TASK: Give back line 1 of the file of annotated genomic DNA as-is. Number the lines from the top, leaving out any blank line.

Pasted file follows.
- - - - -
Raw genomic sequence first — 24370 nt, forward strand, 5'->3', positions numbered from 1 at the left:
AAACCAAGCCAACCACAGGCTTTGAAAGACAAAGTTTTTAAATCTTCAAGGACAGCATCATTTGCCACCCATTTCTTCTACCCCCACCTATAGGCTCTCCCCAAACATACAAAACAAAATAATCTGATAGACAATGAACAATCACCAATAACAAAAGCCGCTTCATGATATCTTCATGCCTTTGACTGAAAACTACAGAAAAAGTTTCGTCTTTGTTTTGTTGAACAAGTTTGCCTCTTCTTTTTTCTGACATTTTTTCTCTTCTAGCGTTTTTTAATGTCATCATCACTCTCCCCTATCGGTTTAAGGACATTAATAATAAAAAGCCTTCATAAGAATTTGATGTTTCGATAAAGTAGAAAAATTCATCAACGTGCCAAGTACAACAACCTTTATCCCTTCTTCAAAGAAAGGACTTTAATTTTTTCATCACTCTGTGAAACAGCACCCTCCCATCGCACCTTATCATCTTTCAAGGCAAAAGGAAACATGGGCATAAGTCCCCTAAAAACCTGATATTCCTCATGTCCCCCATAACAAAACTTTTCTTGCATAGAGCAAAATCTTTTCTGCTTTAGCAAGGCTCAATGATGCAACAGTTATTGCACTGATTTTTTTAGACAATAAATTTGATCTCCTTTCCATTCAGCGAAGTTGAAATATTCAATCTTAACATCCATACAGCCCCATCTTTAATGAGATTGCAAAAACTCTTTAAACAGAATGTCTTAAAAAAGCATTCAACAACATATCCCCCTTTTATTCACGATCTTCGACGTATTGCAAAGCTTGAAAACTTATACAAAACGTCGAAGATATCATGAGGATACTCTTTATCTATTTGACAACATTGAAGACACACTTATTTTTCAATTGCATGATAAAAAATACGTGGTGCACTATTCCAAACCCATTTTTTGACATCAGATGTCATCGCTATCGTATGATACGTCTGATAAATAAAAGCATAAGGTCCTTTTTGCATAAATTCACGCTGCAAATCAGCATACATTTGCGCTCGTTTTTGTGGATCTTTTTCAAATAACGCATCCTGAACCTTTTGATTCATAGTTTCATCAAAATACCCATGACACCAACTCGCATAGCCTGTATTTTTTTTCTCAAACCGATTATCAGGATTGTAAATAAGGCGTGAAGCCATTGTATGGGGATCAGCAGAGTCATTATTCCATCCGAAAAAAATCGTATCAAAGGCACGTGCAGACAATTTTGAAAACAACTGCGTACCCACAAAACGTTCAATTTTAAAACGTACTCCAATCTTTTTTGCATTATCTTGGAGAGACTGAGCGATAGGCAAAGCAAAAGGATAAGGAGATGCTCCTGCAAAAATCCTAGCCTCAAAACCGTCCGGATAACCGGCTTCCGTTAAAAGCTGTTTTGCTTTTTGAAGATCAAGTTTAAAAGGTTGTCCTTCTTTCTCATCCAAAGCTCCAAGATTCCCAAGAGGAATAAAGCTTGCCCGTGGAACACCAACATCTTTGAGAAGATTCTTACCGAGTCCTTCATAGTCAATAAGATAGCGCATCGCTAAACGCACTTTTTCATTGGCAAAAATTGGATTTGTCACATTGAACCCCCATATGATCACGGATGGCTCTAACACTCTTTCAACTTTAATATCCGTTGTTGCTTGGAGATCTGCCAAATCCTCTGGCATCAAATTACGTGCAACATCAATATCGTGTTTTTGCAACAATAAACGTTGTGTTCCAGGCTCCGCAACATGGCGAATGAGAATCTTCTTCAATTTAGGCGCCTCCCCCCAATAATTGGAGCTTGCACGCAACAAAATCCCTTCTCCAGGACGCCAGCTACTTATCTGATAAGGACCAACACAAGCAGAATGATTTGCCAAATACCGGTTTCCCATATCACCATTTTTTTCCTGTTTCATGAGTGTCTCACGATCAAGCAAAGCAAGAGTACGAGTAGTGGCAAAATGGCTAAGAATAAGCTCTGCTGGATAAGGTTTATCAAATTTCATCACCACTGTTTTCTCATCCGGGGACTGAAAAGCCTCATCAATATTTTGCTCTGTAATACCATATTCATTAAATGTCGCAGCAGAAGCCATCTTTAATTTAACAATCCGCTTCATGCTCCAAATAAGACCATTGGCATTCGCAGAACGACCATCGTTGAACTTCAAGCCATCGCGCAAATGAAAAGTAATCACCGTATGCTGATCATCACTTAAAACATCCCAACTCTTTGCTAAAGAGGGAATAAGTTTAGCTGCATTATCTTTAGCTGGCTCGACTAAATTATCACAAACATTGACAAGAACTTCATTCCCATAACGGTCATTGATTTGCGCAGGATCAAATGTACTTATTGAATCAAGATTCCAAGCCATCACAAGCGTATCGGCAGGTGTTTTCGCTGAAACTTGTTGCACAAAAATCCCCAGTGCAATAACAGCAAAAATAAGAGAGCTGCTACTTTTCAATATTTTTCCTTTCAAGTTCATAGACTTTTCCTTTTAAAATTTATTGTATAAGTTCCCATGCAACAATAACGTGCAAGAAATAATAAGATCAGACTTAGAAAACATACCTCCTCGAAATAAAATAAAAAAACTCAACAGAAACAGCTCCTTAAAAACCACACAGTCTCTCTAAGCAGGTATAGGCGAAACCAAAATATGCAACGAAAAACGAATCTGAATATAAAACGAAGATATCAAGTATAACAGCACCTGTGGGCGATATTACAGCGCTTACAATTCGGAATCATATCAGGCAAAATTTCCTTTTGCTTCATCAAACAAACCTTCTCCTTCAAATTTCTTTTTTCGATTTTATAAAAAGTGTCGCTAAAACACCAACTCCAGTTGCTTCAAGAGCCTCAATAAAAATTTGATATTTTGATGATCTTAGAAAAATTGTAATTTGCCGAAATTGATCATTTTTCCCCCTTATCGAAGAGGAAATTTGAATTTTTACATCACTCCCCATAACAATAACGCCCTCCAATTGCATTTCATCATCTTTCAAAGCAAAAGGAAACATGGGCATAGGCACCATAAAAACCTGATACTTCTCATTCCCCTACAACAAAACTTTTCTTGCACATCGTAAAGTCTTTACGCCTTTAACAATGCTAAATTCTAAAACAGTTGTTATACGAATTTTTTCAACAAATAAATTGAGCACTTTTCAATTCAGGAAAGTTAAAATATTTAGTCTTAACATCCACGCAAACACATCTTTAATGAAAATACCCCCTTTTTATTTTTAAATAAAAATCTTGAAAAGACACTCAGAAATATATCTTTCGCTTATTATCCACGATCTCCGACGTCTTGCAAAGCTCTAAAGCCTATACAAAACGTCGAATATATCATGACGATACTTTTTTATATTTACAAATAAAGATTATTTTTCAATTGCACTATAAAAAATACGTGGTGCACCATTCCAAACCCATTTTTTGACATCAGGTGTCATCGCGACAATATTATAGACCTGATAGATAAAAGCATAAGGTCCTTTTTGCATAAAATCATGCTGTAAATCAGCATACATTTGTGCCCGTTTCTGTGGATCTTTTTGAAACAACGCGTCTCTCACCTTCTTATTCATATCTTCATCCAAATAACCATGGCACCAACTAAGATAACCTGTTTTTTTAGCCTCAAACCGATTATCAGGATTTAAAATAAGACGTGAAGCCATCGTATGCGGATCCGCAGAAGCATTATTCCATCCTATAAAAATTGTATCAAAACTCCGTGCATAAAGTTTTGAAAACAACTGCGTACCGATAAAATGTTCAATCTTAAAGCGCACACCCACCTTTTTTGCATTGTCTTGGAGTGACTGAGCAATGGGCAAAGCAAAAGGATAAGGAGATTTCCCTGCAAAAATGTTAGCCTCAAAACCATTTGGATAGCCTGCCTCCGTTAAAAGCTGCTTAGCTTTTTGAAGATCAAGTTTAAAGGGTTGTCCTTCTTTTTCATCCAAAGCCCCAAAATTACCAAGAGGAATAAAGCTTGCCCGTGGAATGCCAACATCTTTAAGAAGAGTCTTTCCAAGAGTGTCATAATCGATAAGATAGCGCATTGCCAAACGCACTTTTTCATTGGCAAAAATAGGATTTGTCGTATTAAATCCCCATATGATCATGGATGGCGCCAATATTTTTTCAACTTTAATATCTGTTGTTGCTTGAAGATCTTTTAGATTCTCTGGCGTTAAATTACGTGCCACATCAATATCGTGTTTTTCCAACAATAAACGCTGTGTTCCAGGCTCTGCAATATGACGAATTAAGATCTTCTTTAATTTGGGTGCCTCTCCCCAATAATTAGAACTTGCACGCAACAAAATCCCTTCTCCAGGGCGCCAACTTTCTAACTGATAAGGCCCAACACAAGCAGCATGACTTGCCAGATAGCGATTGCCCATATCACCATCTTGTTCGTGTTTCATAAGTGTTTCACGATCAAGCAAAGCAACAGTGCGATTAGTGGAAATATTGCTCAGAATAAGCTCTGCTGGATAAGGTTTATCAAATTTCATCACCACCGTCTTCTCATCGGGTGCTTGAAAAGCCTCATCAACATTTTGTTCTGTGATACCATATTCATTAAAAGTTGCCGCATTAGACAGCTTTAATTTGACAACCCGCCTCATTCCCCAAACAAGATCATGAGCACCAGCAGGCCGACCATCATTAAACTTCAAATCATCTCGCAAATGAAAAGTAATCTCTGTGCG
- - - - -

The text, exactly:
Raw genomic sequence first — 24370 nt, forward strand, 5'->3', positions numbered from 1 at the left: